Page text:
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Int J Oncol. 2005 Nov;27(5):1449-58.

Effects of MEK1 and PI3K inhibitors on allyl-, benzyl- and phenylethyl-isothiocyanate-induced G2/M arrest and cell death in Caco-2 cells.

Author information

1
Nutrition Division, Institute of Food Research, Norwich Research Park, Norwich NR4 7UA, UK.

Abstract

Isothiocyanates (ITCs) are potentially important cancer chemopreventive compounds found in cruciferous vegetables. In this study, three ITCs: allyl ITC, benzyl ITC and phenylethyl ITC, induced DNA cell-cycle changes and cell death in undifferentiated Caco-2 cells and their roles in PI3K/Akt and MEK/ERK signaling pathways have been investigated. Flow cytometric analysis was used to measure cell-cycle distribution, expression of mitotic marker (phosphorylated H3 histone), mitochondrial transmembrane potential for the determination of ITC-induced apoptosis measured by Annexin V-FITC staining and metabolic conversion of fluorescein diacetate, and quantification of sub-G1 population. Cellular MAPK and phosphorylated MAPK were measured using western blot analysis. All ITCs tested induced G2/M cell-cycle arrest after 24-h treatment, a time- and concentration-dependent activation of ERK1/2, dissipation of mitochondrial transmembrane potential and apoptosis. Both PI3K/Akt and MEK/ERK inhibitors, LY294002 and PD98059, attenuated the extent of BITC-induced cell death. Pretreatment of cells with either the PD98059 or LY294002 inhibitor, caused a dose-dependent inhibition of histone H3 (p-H3) phosphorylation. Despite the LY294002 inhibitor having no effect on the proportion of ITC-induced G2/M arrested cells, a significant decrease of p-H3/(G2/M) ratio in both PD98059- and LY294002-treated cells was observed. We suggest that the decrease of mitotic cells was compensated for by an increase of cells in G2 phase. LY294002 and PD98059 affect cell transition from G2 to M phase and from S to G2 phase respectively. These results indicate that isothiocyanates can induce cell cycle-change through multiple signaling pathways and more detailed study is merited to further unravel the chemopreventive and chemotherapeutic mechanisms of ITCs.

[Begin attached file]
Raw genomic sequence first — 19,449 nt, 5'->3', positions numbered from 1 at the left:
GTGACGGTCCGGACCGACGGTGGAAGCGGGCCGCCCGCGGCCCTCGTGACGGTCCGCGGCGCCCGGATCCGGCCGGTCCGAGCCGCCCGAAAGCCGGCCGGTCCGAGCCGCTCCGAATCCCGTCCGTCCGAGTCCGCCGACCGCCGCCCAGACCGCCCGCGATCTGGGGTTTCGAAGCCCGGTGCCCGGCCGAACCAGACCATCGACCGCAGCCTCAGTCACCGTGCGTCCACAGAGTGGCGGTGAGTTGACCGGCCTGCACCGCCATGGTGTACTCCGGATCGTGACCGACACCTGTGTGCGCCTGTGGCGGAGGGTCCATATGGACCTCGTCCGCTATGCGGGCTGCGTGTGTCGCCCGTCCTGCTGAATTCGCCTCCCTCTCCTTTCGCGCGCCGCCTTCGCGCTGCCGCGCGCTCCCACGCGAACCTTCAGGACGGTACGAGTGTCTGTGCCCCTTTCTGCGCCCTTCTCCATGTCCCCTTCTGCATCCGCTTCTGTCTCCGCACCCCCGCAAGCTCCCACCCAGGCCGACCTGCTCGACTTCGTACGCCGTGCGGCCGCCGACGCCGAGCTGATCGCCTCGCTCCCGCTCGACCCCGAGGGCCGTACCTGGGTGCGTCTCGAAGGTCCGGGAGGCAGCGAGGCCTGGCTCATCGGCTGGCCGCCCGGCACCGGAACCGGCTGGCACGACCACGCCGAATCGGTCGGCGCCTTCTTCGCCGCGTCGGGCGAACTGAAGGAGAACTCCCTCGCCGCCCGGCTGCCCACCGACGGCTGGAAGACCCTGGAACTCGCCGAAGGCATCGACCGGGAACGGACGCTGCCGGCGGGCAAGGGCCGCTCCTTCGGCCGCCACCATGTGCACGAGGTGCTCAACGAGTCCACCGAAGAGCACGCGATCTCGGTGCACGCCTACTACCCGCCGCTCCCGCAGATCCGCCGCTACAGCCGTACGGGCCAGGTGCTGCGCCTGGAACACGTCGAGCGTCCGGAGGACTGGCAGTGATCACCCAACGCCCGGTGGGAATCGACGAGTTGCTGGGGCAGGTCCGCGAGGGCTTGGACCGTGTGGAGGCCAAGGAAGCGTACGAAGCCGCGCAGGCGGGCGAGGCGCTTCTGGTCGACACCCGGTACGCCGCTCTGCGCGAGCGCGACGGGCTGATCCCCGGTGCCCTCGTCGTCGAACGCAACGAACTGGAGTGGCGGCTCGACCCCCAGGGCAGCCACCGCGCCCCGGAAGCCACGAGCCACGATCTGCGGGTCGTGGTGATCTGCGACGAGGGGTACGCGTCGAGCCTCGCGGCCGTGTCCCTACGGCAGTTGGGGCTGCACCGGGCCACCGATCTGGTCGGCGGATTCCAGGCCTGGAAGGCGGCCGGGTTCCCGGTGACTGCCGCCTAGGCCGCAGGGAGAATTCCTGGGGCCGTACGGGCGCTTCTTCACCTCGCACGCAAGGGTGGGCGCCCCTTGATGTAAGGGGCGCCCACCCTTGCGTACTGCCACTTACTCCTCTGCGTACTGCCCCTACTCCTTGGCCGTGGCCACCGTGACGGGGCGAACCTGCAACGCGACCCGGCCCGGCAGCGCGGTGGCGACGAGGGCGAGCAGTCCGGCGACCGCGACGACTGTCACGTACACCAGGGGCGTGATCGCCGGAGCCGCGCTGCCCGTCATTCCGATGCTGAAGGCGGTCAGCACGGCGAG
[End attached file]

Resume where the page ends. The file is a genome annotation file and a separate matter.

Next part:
PMID:
16211242
[Indexed for MEDLINE]

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